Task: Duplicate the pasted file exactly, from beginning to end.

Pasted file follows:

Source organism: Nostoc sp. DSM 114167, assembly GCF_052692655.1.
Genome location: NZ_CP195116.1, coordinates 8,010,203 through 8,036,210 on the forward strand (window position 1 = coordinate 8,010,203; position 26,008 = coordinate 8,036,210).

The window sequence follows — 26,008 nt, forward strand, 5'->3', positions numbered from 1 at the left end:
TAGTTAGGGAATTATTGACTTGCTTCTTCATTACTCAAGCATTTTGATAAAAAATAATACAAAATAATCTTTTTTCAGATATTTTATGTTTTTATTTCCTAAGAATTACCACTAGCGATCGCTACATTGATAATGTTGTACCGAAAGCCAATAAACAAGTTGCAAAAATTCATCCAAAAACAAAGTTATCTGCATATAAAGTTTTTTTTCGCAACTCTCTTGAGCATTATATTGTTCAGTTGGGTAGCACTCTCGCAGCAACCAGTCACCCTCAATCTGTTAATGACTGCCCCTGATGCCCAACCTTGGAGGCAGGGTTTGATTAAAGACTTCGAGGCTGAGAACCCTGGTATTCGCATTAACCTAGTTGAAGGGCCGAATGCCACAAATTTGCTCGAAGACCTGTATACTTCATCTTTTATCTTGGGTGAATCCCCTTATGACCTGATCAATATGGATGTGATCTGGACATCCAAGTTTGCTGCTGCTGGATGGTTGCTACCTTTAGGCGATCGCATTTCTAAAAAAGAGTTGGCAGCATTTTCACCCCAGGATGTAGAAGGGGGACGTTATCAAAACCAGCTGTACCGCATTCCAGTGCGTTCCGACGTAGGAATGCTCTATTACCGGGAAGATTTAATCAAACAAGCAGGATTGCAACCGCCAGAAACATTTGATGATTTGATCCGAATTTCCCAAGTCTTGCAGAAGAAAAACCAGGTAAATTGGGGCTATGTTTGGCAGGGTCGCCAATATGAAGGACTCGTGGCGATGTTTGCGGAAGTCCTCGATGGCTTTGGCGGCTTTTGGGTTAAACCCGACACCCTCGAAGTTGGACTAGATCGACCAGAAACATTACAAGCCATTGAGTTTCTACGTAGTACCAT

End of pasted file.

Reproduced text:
Source organism: Nostoc sp. DSM 114167, assembly GCF_052692655.1.
Genome location: NZ_CP195116.1, coordinates 8,010,203 through 8,036,210 on the forward strand (window position 1 = coordinate 8,010,203; position 26,008 = coordinate 8,036,210).

The window sequence follows — 26,008 nt, forward strand, 5'->3', positions numbered from 1 at the left end:
TAGTTAGGGAATTATTGACTTGCTTCTTCATTACTCAAGCATTTTGATAAAAAATAATACAAAATAATCTTTTTTCAGATATTTTATGTTTTTATTTCCTAAGAATTACCACTAGCGATCGCTACATTGATAATGTTGTACCGAAAGCCAATAAACAAGTTGCAAAAATTCATCCAAAAACAAAGTTATCTGCATATAAAGTTTTTTTTCGCAACTCTCTTGAGCATTATATTGTTCAGTTGGGTAGCACTCTCGCAGCAACCAGTCACCCTCAATCTGTTAATGACTGCCCCTGATGCCCAACCTTGGAGGCAGGGTTTGATTAAAGACTTCGAGGCTGAGAACCCTGGTATTCGCATTAACCTAGTTGAAGGGCCGAATGCCACAAATTTGCTCGAAGACCTGTATACTTCATCTTTTATCTTGGGTGAATCCCCTTATGACCTGATCAATATGGATGTGATCTGGACATCCAAGTTTGCTGCTGCTGGATGGTTGCTACCTTTAGGCGATCGCATTTCTAAAAAAGAGTTGGCAGCATTTTCACCCCAGGATGTAGAAGGGGGACGTTATCAAAACCAGCTGTACCGCATTCCAGTGCGTTCCGACGTAGGAATGCTCTATTACCGGGAAGATTTAATCAAACAAGCAGGATTGCAACCGCCAGAAACATTTGATGATTTGATCCGAATTTCCCAAGTCTTGCAGAAGAAAAACCAGGTAAATTGGGGCTATGTTTGGCAGGGTCGCCAATATGAAGGACTCGTGGCGATGTTTGCGGAAGTCCTCGATGGCTTTGGCGGCTTTTGGGTTAAACCCGACACCCTCGAAGTTGGACTAGATCGACCAGAAACATTACAAGCCATTGAGTTTCTACGTAGTACCAT